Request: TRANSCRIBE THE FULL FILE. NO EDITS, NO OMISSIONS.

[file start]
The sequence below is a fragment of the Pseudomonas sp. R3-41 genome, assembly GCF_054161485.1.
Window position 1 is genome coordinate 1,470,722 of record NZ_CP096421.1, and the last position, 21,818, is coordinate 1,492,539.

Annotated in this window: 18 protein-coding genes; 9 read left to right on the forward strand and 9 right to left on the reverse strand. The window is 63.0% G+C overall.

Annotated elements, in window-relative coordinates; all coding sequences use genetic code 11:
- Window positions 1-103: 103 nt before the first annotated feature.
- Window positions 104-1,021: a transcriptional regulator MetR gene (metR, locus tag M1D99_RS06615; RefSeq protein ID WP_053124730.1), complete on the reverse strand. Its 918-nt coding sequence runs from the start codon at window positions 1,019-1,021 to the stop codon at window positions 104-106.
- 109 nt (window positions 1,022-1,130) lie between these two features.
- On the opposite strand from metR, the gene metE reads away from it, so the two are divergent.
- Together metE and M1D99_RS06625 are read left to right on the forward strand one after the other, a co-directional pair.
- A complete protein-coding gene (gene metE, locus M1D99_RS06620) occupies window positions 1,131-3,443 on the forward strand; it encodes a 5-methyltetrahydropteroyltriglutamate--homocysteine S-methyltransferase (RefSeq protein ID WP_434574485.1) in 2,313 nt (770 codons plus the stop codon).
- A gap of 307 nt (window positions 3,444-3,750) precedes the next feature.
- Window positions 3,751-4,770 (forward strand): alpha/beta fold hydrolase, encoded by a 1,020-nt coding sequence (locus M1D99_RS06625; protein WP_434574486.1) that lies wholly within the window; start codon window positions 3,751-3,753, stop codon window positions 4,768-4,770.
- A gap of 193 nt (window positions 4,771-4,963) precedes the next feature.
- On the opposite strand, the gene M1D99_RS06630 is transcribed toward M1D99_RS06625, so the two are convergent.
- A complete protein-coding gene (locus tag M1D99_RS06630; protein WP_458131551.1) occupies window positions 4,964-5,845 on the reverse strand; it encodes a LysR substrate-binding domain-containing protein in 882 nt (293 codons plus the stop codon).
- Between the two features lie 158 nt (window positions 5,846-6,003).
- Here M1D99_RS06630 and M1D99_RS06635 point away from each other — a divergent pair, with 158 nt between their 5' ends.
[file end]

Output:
The sequence below is a fragment of the Pseudomonas sp. R3-41 genome, assembly GCF_054161485.1.
Window position 1 is genome coordinate 1,470,722 of record NZ_CP096421.1, and the last position, 21,818, is coordinate 1,492,539.

Annotated in this window: 18 protein-coding genes; 9 read left to right on the forward strand and 9 right to left on the reverse strand. The window is 63.0% G+C overall.

Annotated elements, in window-relative coordinates; all coding sequences use genetic code 11:
- Window positions 1-103: 103 nt before the first annotated feature.
- Window positions 104-1,021: a transcriptional regulator MetR gene (metR, locus tag M1D99_RS06615; RefSeq protein ID WP_053124730.1), complete on the reverse strand. Its 918-nt coding sequence runs from the start codon at window positions 1,019-1,021 to the stop codon at window positions 104-106.
- 109 nt (window positions 1,022-1,130) lie between these two features.
- On the opposite strand from metR, the gene metE reads away from it, so the two are divergent.
- Together metE and M1D99_RS06625 are read left to right on the forward strand one after the other, a co-directional pair.
- A complete protein-coding gene (gene metE, locus M1D99_RS06620) occupies window positions 1,131-3,443 on the forward strand; it encodes a 5-methyltetrahydropteroyltriglutamate--homocysteine S-methyltransferase (RefSeq protein ID WP_434574485.1) in 2,313 nt (770 codons plus the stop codon).
- A gap of 307 nt (window positions 3,444-3,750) precedes the next feature.
- Window positions 3,751-4,770 (forward strand): alpha/beta fold hydrolase, encoded by a 1,020-nt coding sequence (locus M1D99_RS06625; protein WP_434574486.1) that lies wholly within the window; start codon window positions 3,751-3,753, stop codon window positions 4,768-4,770.
- A gap of 193 nt (window positions 4,771-4,963) precedes the next feature.
- On the opposite strand, the gene M1D99_RS06630 is transcribed toward M1D99_RS06625, so the two are convergent.
- A complete protein-coding gene (locus tag M1D99_RS06630; protein WP_458131551.1) occupies window positions 4,964-5,845 on the reverse strand; it encodes a LysR substrate-binding domain-containing protein in 882 nt (293 codons plus the stop codon).
- Between the two features lie 158 nt (window positions 5,846-6,003).
- Here M1D99_RS06630 and M1D99_RS06635 point away from each other — a divergent pair, with 158 nt between their 5' ends.